Is it Cruel to Use Bees as Digital Sensors?

The use of honey bees as explosives detection specialists has become a reality. This article provides an overview of collecting, qualifying, training, and transforming these pollen collectors into experts in explosive detection. The journey begins with collecting honey bees from their hives using a specially designed handheld device. The bees are then safely transferred to the lab, where they are chilled to slow down their movements for handling purposes. Once cooled, the bees are placed into their harnesses and left for 30 minutes to get used to their new environment.

The bees are qualified through the Proboscis Extension Reflex (PER) test, which involves presenting the bees with sugar water on the tip of a swab. Bees that can PER make it to the training round. Training honey bees is based on the same principle as training a sniffer dog. Honey bees do not salivate like dogs but have a tongue or proboscis, which they use exclusively for eating. In addition, the antennae of honey bees are vapor sensors with sensitivity thresholds of parts in trillion, similar to the sense of smell of a dog.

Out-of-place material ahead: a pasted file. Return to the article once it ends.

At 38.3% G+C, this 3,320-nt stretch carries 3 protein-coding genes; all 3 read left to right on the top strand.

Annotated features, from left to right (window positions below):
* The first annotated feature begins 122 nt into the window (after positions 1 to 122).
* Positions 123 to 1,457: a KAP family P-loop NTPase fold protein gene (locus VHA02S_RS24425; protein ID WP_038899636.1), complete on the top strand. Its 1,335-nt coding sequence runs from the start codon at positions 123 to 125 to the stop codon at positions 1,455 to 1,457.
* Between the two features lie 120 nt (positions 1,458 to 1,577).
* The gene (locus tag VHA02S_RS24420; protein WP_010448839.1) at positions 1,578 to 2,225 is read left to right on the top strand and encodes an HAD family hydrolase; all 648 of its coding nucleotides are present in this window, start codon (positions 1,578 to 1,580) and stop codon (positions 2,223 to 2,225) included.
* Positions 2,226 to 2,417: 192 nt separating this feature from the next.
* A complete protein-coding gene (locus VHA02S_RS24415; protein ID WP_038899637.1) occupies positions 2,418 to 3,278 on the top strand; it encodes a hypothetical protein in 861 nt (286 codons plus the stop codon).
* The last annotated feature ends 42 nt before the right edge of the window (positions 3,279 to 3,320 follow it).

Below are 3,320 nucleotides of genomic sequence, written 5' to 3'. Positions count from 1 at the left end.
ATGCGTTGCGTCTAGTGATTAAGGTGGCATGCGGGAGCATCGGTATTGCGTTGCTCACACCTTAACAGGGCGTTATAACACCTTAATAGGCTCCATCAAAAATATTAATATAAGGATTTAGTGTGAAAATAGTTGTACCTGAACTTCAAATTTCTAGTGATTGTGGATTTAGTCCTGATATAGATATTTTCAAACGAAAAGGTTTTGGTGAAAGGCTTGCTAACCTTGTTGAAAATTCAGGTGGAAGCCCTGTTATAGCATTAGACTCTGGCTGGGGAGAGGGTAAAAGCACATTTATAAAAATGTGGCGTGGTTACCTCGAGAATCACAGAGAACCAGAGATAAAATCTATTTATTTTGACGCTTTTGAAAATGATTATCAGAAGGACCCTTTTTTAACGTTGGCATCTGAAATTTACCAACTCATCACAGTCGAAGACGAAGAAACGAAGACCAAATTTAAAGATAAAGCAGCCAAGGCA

During training, the bees are given a 6-second exposure to an explosive vapor and rewarded with sugar water during the last 3 seconds. After four training rounds, the bees that voluntarily extend their proboscis after receiving the explosive scent are ready for fieldwork. The bees’ response can be monitored using a camera or an infrared LED in front of each bee.

The use of honey bees for explosive detection has certain advantages over dogs. Honey bees can be trained in a few hours, while it takes months to train a sniffer dog. Additionally, the maintenance cost of honey bees is lower than that of dogs. Certain applications, such as detecting landmines, may be better suited to honey bees, as a dog’s weight could trigger a landmine. Using honey bees as explosives detection specialists is an innovative and promising development.

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